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I have studied the psychosocial phenomenon of brainwashing for many years, and it is a blood cousin to something I also research and write about — ideological fanaticism. It took a while to see the pattern before me in our own nation, but now that I do, it’s terrifying. The tip-off was the mechanisms for maintaining control spelled out in top-level rhetoric reflected onto widespread public sentiment. Let me explain.

Indoctrination is something we all are subjected to in various ways. We pick up opinions and beliefs, and we may feel strongly about them. That’s actually not harmful and often a virtue. The danger comes from when these beliefs become intolerant absolutes and we wage war on challenges to those beliefs.

The way to seal someone’s mind and keep them stuck in their narrative is to create mistrust above all else. Not just mistrust of family and friends, but mistrust of education, experts, news, and any and all opposing views. The only trusted source or sources, no matter how incredible, are those that reinforce already embedded beliefs.

To bar the door to freedom further, this is coupled with a belief the rest of the world (country?) outside your view is actively oppressing your beliefs, your rights, and are just plain out to get you. There are always people pushing and pulling these things in a free society, but they become amplified in one direction beyond reason. The typical fanatic diet is constant exposure to anecdotal incidents that reinforce our beliefs. This diet plays out as one of the flaws of human nature — superimposing intentions and agendas onto large, amorphous groups of people. Armies of straw men and scapegoats are easy to fear and valiant to oppose.

If you can instill this fear well enough and direct it outward, you get the Charles Manson murders. Do it on a large enough scale, and you see publicly-supported mass incarceration, violent ideological purges, and even genocide.

People have mistaken such crimes and atrocities as acts of hate. But hate is only the adrenaline, not the engine driving them. The real motivation is fear, making a person’s or people’s conscience feel blameless, as it’s the other person or people who are an existential threat. It’s as if those committing these acts have no choice. And the ends always seem to justify the means, especially if the perpetrators are the victors and write the history textbooks for the generations after them.

Let me bring this point home: Ethnic and social and political prejudices didn’t cause and allow the Holocaust. That was all just kindling. The sparks and then fire was fear — fear of losing national identity, fear of conspiracies to influence and overthrow the government from within, fear of anarchy, fear of moral perversion, fear of our children being subjected to a way of life we don’t approve. And at some point, it feels justified to the bone in thought and heart to take or support actions that otherwise would be unimaginably heinous.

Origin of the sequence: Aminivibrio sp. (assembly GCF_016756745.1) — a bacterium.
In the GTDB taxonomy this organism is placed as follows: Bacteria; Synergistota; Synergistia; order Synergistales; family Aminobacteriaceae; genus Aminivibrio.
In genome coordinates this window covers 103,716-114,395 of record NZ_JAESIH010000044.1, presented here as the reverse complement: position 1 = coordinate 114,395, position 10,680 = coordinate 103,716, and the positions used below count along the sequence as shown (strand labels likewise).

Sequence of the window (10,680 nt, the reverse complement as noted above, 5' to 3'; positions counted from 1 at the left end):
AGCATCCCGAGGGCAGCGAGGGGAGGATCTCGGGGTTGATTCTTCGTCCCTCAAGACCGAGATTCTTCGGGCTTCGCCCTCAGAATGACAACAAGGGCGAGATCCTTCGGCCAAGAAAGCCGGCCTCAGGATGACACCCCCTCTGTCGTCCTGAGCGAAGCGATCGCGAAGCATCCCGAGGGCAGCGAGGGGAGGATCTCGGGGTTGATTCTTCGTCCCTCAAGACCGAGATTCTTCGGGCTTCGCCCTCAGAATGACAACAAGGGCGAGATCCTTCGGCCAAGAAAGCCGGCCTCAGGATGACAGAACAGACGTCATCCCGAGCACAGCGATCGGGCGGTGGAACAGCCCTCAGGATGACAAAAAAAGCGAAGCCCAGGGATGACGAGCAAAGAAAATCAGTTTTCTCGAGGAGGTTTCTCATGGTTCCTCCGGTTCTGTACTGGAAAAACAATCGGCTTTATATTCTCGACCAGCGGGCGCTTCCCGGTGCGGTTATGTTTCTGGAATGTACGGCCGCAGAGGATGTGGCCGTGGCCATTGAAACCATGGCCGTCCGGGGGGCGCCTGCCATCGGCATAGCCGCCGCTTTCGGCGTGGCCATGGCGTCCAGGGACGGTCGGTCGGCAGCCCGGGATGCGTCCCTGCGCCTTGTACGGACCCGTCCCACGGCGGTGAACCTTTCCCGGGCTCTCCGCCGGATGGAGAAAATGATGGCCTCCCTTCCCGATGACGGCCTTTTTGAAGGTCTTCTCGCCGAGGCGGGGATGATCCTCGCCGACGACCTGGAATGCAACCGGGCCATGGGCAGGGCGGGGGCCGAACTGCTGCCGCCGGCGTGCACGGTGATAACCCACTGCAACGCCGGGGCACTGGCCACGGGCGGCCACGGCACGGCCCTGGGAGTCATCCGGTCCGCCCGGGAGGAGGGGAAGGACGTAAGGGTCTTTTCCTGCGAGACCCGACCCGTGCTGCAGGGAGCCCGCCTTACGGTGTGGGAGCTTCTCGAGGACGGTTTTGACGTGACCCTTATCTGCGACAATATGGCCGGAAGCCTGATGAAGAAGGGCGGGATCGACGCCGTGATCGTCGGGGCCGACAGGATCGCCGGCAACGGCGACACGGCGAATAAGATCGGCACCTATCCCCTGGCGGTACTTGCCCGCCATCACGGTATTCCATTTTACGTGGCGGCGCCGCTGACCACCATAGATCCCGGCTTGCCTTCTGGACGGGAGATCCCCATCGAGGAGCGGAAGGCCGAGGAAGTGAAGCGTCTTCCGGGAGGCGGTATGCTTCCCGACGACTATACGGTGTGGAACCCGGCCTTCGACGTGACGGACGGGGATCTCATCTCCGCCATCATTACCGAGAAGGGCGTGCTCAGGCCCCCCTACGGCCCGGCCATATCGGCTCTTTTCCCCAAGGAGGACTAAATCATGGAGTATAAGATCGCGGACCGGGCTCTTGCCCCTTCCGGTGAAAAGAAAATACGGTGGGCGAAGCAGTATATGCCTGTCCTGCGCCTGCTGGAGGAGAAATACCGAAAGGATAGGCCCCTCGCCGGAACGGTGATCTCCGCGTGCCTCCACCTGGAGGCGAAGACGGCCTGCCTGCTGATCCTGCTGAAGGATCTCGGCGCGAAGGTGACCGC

People susceptible to cults or radical conspiracies aren’t different from everyday people. The citizens of 1930s Germany weren’t some other species of a lower moral or intellectual breed. We assume insanity in cult followers; we ridicule conspiracists (even the reasonable ones); we think Hitler wasn’t human and everyone else was just following orders because they had to. And we do this to dissociate ourselves from such people — to allay our fears we might become or do the same things ourselves. And once we can insist it isn’t possible, it becomes possible.

But it’s problematic and messy. When you see this happening, how do you pull the fire alarm without looking like you’re doing the same thing, playing into an opposing, equally invalid fear? It can become a game of he-said-she-said. We already live in a false egalitarianism of opinions because of the Internet, where everyone’s view is equally acceptable simply because we share the same access to information and audience. Worst of all, the common man’s seeming inability to discern or critically think makes pulling the fire alarm too early a risk of starting the fire itself.

It’s also hard to call out the man behind the curtain. Love of their beliefs — often confused as “love of country” or “love” of their God (via dogmatic proxies) — prevents them from turning around to see who is holding the flashlight and making the shadows they are being told to arm themselves against. If we are afraid enough, we are grateful rather than hateful of those who, if we look closely, have agendas of power and control everyone but us is willing to see. After all, they are our protectors, and it would break our hearts to recognize them as the abuser. And we don’t want to risk losing a rose-colored promised land on the other side of an ideological battleground.

We’ve covered the weapon, the opportunity, and the motive to capture minds and hearts, but of what use? Once confronted, can we have that “Aha!” moment and snap out of it? Or will embarrassment of being duped make us double down on a lost bet, digging our heels in further, as is human nature? It is hard enough to “deprogram” people in a cult, or de-radicalize fanatics.

Faith in education, experts, the press, even free speech and assembly, have been increasingly eroded over recent years. Today, mistrust is the coin of the realm, bought and sold in daily, 280-character increments. These barriers to allowing minds to change and eyes to open have been built like a concrete wall on the borders of our very souls, separating us even from our own families. How do we get through to voting and fear-prepping citizens before sentiments and Facebook rants manifest as a historic tragedy?

I wish I knew. But I do know the right answer to this question may make or break our nation right here, right now.